Dark Places

November is Prematurity Awareness Month. I’ve been participating in a 30-day photo challenge, with a list of photos from our NICU time….everything from photos of him with all his tubes, to his feedings, first outfits, and so on. It’s been something of an emotional haul, going back through his baby scrapbook and all the other photos we have from those 93 days. Most days these days, I can recall his early birth and NICU time without getting caught up in the horror of that time. I have a normal, healthy 17-year-old young man. I have much to be thankful for, and he miraculously came out the other side, so those bad memories can take a backseat for the most part.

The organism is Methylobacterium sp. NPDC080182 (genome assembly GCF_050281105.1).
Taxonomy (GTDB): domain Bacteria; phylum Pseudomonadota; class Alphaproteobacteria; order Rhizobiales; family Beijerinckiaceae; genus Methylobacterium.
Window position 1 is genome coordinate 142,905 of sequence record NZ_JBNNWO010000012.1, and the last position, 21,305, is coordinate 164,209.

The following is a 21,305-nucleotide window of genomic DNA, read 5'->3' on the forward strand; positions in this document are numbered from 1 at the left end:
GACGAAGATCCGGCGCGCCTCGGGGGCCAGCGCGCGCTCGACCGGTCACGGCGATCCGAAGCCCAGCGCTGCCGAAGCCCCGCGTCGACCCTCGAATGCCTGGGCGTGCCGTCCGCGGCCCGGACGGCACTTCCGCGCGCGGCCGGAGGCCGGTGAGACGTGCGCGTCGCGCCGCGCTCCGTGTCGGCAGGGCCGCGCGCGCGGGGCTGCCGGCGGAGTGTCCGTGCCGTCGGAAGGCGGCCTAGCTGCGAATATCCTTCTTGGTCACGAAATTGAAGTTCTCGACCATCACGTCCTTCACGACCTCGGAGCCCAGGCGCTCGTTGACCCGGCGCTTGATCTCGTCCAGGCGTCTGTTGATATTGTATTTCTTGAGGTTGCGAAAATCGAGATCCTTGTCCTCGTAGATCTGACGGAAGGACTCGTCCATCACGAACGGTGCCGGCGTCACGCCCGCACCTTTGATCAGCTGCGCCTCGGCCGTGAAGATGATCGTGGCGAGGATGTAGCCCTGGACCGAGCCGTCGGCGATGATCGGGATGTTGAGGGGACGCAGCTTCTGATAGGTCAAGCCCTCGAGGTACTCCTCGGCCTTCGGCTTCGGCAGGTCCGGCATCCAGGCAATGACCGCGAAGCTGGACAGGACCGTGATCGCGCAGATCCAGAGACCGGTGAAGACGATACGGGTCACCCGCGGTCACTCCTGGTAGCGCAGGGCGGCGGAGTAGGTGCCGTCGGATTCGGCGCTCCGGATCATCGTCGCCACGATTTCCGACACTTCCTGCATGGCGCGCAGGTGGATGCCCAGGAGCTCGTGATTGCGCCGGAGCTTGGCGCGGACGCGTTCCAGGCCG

Here’s the thing….once you’ve lived that, you’re changed forever. There are deep scars that remain. And once in awhile, something will happen…a song, a sound, a smell, a photo…will take me right back to that time. Once in a greater while, something will really get to me, and I go to those dark places I rarely allow myself to go. It’s like a punch to the gut, my breath catches, and my heart races with grief and fear.

Those dark places are pretty intense and painful.  I hate that I fully believed my son was already dead the minute I saw that toilet full of blood. I feel I’d lost faith in him, his life, his will to fight. It messes with my mind, brings up all the what-ifs, should haves, could haves, would haves.